There is currently no “mobile” download option, but they have a plan to offer a mobile app in the near future. Here are some reviews from the happy customers who use Honey.

"I don't shop without this app anymore! It takes the hassle out of searching for coupon codes and has surprised me by saving me a good amount of money so far. Even when it doesn't find codes, I'm at least happy I didn't spend time searching for them.” -Catherine R

"Wow! This is effortless. I have wasted so much time searching for coupon codes online. Honey does all this for you. Takes all promo codes and whether they apply or not, tests each one to make sure you are getting the best discount! I'm in! I love it." – Jess B.

Install the browser add-on today, and you'll find the savings will be sweeter than, well... honey! 

Building Your Savings - The Snowball Factor

07 June, 2017

Many of us have heard of the term “snowballing” and may visualize a gigantic snowball tumbling down a hill, gathering more snow as it rolls. The same metaphor can be used to describe our finances. We know what the debt snowball is –the continuous revolving mass that accrues fees and interest and may seem impossible to pay off… But what about a savings snowball?

We can apply the same snowball concept to the act of building our emergency fund and other savings accounts. For most students, the biggest obstacle to saving is getting started. Students typically work part time hours, making it hard to earn enough money to pay for rent, utilities, food, textbooks, etc. They may feel there is absolutely no room for savings in their budget. We are going to prove that false by showing you how contributing as little as $1.00-$50.00/week can quickly grow into a decent nesting egg.

You’ve heard it before –the recommended savings amount is to have 3 – 6 months worth of your monthly expenses saved up in an emergency fund. As for the students out there, let’s start with a more realistic goal. Let's shoot for having $1,000 – $1,500 saved up total. This is an excellent number to start with, as that money could be set aside to help cover a potential car repair, a last minute textbook, or laptop fix.

Everyone can start a savings plan, even if it means initially putting away a small amount at a time. Yes, it is possible to save up $1,000 in a years time, even while working on a tight budget! First, start by saving $1.00 a week for your first week. (Yep, that’s it! Just one measly buck.) Then, increase your contribution to $2.00 the following week, then $3.00 in the third week and so on. Repeat this pattern every week for an entire year, and you will end up with $1,378! How? This snowball method is illustrated in the graph below. However, towards the end of the year, you'll be putting away about $50/week, so feel free to pull the reigns if that is stretching your budget too much. Depending how many jobs you work, or if you work more hours during the week than some throughout the year, this could still be a realistic goal. 

Week  Deposit Amount Account Balance Week Deposit Amount Account Balance Week Deposit Amount Account Balance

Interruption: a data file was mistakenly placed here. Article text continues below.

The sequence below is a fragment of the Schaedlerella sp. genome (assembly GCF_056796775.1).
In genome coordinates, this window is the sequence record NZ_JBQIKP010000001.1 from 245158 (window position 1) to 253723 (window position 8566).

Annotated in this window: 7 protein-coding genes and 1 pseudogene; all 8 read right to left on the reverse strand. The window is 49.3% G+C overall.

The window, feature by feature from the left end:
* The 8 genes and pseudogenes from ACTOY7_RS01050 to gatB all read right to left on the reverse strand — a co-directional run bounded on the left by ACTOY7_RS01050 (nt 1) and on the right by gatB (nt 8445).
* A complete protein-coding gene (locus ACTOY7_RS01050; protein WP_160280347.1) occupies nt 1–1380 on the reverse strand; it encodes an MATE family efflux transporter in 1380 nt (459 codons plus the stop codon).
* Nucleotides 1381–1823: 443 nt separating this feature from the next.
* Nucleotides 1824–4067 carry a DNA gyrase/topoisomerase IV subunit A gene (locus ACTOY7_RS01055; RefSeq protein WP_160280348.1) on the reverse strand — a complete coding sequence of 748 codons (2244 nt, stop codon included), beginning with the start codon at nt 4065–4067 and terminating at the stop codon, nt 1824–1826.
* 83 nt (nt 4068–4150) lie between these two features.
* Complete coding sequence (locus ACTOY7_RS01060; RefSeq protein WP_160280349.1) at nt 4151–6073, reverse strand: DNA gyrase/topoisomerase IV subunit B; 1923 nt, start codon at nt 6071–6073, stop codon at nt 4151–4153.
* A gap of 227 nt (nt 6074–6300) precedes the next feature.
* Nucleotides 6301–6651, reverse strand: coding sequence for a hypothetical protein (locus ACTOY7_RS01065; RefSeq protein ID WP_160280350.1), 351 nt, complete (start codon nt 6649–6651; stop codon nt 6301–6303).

1 $1.00 $1.00 10 $10.00 $55.00 19 $19.00 $190.00  
2 $2.00 $3.00 11 $11.00 $66.00 20 $20.00 $210.00  
3 $3.00 $6.00 12 $12.00 $78.00 21 $21.00 $231.00  
4 $4.00 $10.00 13 $13.00 $91.00 22 $22.00 $253.00  
5 $5.00 $15.00 14 $14.00 $105.00 23 $23.00 $276.00  
6 $6.00 $21.00 15 $15.00 $120.00 24 $24.00 $300.00  
7 $7.00 $28.00 16 $16.00 $136.00 25 $25.00 $325.00  
8 $8.00 $36.00 17 $17.00 $153.00 26 $26.00 $351.00  
9 $9.00 $45.00 18 $18.00 $171.00 27 $27.00 $378.00  
Week Deposit Amount Account Balance  Week Deposit Amount Account Balance Week Deposit Amount Account Balance  
28  $28.00  $406.00 37  $37.00  $703.00 46  $46.00  $1,081.00  
29 $29.00   $435.00 38 $38.00  $741.00  47 $47.00   $1,128.00  
30 $30.00  $465.00  39 $39.00  $780.00  48 $48.00   $1,176.00  
31 $31.00  $496.00  40 $40.00  $820.00  49 $49.00   $1,225.00  
32 $32.00  $528.00  41 $41.00  $861.00  50 $50.00  $1,275.00   
33 $33.00  $561.00  42  $42.00 $903.00  51 $51.00  $1,326.00   
34 $34.00  $595.00  43 $43.00  $946.00  52  $52.00 $1,378.00   
35 $35.00  $630.00  44  $44.00 $990.00         
36 $36.00  $666.00  45  $45.00 $1,035.00         

It’s up to you where you decide to stash the cash. Traditionally, if you are saving cold, hard dollar bills, you’ll want to purchase a small safe, or keep the money in an old Folgers coffee tin. While the coffee tin idea may be the most cost efficient option, it is probably not the most secure option –especially in the event of theft or fire! In addition, the more accessible you make the money, the more tempting it will be to spend it. It’s a good idea to keep the money in the bank. Students can look into setting up an auto-deposit option with their current bank, too. This is the most secure and preferred method from our standpoint.

Happy ‘Snowballing’ and enjoy these first few months of summer!

New credit score calculation - What you need to know

26 April, 2017

If you’ve heard anything in the news lately about changes to the way your credit score may be calculated, you haven’t heard wrong. This update will now benefit the conservative spenders, but may also affect those who are riskier consumers. Meaning, those with low scores may benefit from the removal of certain items with this new calculation, such as civil judgments, medical debts and tax liens, which are current factors brought into your credit history. 

This new method is being implemented later this year by VantageScore, a company created by the three major credit bureaus –Experian, Equifax, and Transunion. This is different from the more commonly known “Fair Isaac Corporation” aka FICO score, which has been traditionally used by all financial institutions.

What are the upcoming changes?